In one area, though, Chrysler follows a corporate formula: Using the little ® mark next to “Jeep” and other brand names. “We use the trademark symbols because they’re required by our brand identity policies,” he says.

Drawing media stories

A video story on the new Chrysler World Class Manufacturing Academy in Warren, Mich., succeeded in interesting media that might not otherwise have shown up, Garsten says.

“We produced the feature … and sent it out to the stations so they would see just how cool the facility is,” Garsten says. “It worked. All of the Detroit TV stations covered the story.”

One example was in the local Fox affiliate.

Garsten’s corporate newsroom consists of eight people works within corporate communications, which has 45 staffers. There’s an in-house studio, and three multimedia reporters are assigned beats around Chrysler’s brands and also subjects such as technology. The staffers handle blog posts, video, Facebook, Twitter, Instagram, and Vine.

That way, Chrysler is never scooped by the external media on its own stories, and it has plenty of material, Garsten wrote in a guest post for Latergy Video Marketing & PR.

“We’ve long run our team as a real-time newsroom, turning around day-of stories on the same timeline as a station or network,” Garsten wrote. “That’s because most of us are former journalists.”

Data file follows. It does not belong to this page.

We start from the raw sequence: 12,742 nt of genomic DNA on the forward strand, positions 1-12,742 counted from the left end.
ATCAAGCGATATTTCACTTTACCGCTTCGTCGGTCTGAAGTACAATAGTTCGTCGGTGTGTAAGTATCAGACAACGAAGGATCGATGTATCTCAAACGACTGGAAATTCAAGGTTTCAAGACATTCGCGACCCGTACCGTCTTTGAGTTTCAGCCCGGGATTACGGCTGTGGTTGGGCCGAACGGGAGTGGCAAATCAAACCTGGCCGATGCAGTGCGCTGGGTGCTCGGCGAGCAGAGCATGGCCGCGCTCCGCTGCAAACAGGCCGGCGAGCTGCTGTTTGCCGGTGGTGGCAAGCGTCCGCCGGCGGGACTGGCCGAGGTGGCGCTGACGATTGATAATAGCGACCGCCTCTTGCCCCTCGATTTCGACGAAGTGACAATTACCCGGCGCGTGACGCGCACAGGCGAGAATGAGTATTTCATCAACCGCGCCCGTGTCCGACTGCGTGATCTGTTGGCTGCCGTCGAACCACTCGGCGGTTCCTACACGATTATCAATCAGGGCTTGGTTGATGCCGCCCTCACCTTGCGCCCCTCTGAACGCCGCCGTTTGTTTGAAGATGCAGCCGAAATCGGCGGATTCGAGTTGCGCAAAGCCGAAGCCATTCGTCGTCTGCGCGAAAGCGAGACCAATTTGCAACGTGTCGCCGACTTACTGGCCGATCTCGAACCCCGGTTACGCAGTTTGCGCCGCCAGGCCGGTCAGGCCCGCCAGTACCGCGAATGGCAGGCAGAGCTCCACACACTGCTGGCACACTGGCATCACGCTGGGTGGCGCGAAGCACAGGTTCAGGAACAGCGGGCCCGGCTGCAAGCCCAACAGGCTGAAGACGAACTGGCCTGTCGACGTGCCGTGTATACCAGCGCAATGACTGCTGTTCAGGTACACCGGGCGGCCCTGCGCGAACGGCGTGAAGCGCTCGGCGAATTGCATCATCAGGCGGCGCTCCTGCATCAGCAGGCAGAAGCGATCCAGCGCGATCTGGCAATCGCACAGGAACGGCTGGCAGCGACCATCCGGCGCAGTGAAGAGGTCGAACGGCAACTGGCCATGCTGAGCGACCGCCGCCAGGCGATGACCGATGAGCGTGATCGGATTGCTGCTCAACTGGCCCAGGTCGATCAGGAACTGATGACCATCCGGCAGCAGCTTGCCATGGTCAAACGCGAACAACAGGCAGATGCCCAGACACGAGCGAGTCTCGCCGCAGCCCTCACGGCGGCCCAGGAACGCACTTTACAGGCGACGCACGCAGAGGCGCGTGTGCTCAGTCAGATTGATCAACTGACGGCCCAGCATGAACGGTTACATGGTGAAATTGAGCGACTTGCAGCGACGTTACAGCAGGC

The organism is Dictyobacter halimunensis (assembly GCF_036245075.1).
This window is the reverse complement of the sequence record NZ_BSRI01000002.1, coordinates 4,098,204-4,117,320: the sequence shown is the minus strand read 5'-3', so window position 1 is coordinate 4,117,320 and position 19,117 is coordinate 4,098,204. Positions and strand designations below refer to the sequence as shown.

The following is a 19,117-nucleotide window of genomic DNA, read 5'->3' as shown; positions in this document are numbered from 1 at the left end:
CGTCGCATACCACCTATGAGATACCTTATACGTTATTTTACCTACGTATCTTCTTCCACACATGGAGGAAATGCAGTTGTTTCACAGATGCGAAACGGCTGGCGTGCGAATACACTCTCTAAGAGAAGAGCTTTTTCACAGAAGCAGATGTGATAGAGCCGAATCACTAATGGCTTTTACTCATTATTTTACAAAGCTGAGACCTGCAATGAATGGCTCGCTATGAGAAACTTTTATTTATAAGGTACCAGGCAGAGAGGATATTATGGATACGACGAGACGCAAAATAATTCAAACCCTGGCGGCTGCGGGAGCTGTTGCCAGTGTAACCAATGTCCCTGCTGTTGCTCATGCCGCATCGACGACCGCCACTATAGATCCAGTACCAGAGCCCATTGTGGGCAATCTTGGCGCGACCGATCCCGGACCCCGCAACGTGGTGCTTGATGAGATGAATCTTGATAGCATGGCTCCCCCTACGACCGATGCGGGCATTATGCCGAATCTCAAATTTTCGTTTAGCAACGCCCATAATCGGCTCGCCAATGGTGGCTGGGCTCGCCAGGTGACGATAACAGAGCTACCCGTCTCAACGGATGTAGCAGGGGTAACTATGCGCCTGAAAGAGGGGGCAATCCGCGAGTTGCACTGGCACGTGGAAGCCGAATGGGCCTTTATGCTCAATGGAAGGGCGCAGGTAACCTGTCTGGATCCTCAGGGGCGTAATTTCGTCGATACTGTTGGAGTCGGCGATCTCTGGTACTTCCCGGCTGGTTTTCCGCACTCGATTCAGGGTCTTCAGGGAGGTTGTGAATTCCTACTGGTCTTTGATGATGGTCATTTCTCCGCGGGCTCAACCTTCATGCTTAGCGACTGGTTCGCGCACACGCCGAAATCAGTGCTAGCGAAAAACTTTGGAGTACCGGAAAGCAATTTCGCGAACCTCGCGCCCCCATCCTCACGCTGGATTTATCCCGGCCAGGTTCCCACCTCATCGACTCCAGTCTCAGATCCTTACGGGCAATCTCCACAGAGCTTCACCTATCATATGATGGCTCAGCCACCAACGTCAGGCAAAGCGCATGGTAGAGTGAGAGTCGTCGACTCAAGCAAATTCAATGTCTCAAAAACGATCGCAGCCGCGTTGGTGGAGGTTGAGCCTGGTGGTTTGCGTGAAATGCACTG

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Only one staffer has a PR background; the rest are from the news business, Garsten says.

“When I’m looking to hire people now, I’m not looking necessarily for PR people,” he says. “I’m looking for people with video storytelling abilities and editorial journalism abilities.”

Garsten himself spent 20 years at CNN as a correspondent, bureau chief, anchor and producer, with previous experience in local TV and radio. He also was the national auto writer at the Associated Press and General Motors beat writer for The Detroit News.

Chrysler has posted video of analysts about their overall view of the automotive industry. One of these, recorded at the Detroit Auto Show, was about how effective such shows are.

“They don’t necessarily have to do with Chrysler,” Garsten says.

Many in communications have noted how media outlets with declining staffs are increasingly interested in picking up B-roll, and Chrysler makes it easy to download HD video. The stories help TV reporters, in particular, decide whether the visuals are sufficient “to cover stories or, frankly, cannibalize what we’ve done, and pull a video or some sound bite or whatever.”

Because Garsten himself was a journalist, he senses a strong continuity between his former career and his job at Chrysler. His team considers itself to be a news bureau. It adheres to journalistic tenets, even if they are part of a corporate PR department whose goal is to show the company in the best light, Garsten says.

Still, there’s a philosophy at work in Chrysler’s approach.

“Obviously, we can’t be as completely objective as an editorial journalist, but we present the facts in a truthful way and an engaging way and hopefully an informative and entertaining way,” he says. “And just as an editorial journalist will do, to put it in a context and a perspective.”